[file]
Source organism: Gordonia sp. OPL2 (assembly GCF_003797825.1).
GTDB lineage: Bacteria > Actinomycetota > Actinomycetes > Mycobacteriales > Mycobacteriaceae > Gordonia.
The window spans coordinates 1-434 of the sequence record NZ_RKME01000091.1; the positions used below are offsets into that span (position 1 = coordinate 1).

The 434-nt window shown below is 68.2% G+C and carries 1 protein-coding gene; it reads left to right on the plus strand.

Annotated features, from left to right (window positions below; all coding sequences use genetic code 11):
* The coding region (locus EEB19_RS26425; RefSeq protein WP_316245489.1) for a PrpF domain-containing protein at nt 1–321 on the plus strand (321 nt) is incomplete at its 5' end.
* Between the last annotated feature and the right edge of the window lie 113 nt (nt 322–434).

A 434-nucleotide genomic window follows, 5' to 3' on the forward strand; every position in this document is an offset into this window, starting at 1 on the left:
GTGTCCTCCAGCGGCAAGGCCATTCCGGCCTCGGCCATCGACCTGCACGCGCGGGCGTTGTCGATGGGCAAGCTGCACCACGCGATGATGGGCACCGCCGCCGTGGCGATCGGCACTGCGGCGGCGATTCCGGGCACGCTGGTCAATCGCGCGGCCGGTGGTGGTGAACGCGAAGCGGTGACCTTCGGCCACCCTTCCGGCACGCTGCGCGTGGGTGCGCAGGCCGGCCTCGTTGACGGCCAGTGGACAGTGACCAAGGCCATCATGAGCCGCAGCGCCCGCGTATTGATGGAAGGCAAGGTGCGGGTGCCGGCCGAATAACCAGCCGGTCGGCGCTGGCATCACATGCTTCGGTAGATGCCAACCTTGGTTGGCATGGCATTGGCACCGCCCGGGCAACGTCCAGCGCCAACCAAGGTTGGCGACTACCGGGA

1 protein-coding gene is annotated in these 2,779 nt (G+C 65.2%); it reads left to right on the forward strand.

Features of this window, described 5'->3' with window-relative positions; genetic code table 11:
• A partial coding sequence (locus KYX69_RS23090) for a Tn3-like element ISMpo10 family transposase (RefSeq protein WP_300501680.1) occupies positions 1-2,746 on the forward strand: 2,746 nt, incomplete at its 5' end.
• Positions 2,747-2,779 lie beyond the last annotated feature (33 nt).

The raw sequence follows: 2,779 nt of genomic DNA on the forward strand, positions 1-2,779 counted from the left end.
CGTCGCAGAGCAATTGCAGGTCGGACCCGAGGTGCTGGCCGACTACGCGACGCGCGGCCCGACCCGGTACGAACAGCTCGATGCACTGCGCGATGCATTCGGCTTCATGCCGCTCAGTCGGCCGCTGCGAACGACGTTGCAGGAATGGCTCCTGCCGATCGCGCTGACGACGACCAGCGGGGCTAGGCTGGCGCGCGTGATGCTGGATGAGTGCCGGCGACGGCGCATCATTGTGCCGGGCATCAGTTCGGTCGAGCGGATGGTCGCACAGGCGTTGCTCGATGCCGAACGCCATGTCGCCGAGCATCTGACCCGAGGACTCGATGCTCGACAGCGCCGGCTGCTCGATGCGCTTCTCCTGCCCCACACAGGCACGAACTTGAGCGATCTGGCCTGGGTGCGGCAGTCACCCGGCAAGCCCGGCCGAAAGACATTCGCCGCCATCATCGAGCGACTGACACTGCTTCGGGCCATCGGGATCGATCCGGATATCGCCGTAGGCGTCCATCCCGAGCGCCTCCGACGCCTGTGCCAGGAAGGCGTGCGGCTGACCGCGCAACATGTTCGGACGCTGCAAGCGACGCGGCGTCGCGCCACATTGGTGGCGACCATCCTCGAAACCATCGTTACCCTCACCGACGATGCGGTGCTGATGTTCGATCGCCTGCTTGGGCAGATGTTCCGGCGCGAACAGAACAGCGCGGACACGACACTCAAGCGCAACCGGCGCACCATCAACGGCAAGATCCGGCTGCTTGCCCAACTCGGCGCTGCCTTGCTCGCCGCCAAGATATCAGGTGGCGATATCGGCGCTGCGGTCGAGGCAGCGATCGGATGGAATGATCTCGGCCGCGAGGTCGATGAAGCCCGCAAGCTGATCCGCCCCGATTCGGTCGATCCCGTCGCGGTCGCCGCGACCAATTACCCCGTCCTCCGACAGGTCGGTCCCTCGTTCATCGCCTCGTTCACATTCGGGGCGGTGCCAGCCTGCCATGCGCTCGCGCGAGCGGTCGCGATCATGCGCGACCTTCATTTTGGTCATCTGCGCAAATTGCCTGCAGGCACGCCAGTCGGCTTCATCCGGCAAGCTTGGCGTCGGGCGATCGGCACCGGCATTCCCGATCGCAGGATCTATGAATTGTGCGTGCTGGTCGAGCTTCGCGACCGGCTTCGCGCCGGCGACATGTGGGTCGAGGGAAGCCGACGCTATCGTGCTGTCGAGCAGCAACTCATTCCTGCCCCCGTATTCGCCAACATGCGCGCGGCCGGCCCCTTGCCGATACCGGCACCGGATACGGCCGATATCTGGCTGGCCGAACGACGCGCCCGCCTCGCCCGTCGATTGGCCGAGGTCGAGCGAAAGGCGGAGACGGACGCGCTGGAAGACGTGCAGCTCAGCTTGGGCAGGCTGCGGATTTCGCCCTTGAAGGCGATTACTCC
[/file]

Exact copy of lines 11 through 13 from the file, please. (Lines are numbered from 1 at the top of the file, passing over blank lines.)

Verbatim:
Features of this window, described 5'->3' with window-relative positions; genetic code table 11:
• A partial coding sequence (locus KYX69_RS23090) for a Tn3-like element ISMpo10 family transposase (RefSeq protein WP_300501680.1) occupies positions 1-2,746 on the forward strand: 2,746 nt, incomplete at its 5' end.
• Positions 2,747-2,779 lie beyond the last annotated feature (33 nt).